Ask a Travel Nurse Question:
Hello, I am a new RN grad and am in the middle of interviews with various areas of the hospital. I am wondering what type of area of nursing is beneficial to gain experience in before pursuing a career as a travel nurse? For example, would an ortho floor be adequate? Thank you for the help.
Ask a Travel Nurse Answer:
A logical first question might be, “What interests you?”. Many specialties are represented in travel nursing. If you want to narrow it to the most basic, nearly every hospital will have four units: ICU, med-surg, tele, and ER. These are the most general areas in which to train and any of them would serve you well. Might you find a position on an ortho floor in the location you wish to travel? Certainly, but while you might find one position on an ortho floor, you might find five in general med-surg units.
Will the aforementioned units are the most general and often the easiest bets, you will also find many listings for OB, L&D, OR, and PACU. Just watch out and not get too specific. If you worked on a pediatric unit specializing in kidney transplants, you must think about how many facilities there are in the US with such a specialized unit?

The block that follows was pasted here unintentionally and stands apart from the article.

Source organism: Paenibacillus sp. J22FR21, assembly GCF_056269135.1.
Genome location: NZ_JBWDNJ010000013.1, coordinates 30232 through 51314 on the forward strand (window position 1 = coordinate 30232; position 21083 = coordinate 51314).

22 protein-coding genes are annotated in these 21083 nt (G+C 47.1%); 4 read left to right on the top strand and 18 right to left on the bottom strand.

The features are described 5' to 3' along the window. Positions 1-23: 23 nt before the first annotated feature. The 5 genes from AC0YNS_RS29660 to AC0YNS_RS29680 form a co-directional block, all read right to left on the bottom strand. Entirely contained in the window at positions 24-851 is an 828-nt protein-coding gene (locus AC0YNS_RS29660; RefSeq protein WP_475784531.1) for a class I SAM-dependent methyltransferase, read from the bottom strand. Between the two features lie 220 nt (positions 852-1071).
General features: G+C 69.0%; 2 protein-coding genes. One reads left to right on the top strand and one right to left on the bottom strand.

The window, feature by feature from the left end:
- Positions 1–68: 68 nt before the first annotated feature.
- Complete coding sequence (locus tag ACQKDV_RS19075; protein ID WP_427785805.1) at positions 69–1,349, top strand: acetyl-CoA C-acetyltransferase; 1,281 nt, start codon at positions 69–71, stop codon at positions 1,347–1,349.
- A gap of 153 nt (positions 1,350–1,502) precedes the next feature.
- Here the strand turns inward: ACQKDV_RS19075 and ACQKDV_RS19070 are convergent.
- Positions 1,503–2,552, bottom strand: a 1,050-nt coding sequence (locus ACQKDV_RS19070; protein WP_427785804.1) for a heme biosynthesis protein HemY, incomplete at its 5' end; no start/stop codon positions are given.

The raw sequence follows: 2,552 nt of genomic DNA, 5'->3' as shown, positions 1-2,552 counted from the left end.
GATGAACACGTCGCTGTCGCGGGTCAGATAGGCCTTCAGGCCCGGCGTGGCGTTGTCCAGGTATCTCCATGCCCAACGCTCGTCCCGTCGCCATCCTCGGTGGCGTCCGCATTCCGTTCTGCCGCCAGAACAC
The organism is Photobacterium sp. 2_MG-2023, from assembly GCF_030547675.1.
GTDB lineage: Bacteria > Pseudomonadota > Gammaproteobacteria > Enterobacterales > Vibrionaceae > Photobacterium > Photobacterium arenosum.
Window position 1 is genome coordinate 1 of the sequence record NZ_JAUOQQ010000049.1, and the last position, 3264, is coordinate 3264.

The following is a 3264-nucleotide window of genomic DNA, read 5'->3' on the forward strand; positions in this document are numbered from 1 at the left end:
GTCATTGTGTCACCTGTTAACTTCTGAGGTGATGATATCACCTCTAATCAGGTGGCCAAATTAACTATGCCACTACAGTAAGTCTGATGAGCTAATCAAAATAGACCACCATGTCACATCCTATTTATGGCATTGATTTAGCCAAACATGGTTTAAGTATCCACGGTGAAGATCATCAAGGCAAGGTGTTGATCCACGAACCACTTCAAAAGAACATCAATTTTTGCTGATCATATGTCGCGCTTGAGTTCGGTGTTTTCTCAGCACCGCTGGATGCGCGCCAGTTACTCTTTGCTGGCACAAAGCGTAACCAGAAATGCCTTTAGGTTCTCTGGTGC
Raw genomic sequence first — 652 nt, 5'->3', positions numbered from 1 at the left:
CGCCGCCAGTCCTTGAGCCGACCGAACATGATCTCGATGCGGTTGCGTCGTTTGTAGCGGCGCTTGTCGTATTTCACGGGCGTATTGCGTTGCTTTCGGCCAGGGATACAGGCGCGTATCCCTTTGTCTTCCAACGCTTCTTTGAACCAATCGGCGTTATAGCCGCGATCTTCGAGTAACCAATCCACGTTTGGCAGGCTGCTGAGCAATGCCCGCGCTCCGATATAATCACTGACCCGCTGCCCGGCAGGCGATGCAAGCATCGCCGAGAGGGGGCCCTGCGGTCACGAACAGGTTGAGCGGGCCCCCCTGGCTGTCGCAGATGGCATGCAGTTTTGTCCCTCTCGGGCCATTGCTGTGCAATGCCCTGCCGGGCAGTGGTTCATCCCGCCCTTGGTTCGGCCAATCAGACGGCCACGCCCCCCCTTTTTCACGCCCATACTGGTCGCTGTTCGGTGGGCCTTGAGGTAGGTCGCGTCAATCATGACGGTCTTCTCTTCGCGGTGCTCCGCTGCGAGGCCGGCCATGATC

Pediatrics will be represented in any major city, but you also have to remember that some cities will have specialty “Children’s Hospitals” and if they are not hiring travelers, you might be out of luck in that location. So if you could go either way, working with children versus adults, I would stick with adults.
Many travel companies will still take you with one year of hospital based experience, but many facilities want more experience, so whatever additional experience you can gain before travel, jump on it.
Also, make sure you want to travel in your specialty for the long haul. Dont expect to travel a few years in tele and then transition to ICU. To do so would most likely involve stopping your travels, hiring on to a hospital that would take the time to train you as an ICU nurse, gain a year of experience, and then begin your travels again. If you aspire to a higher level of care, like ICU, NICU, or PICU, then work toward that BEFORE you start to travel.
I hope this helps focus your specialty choice for future travels.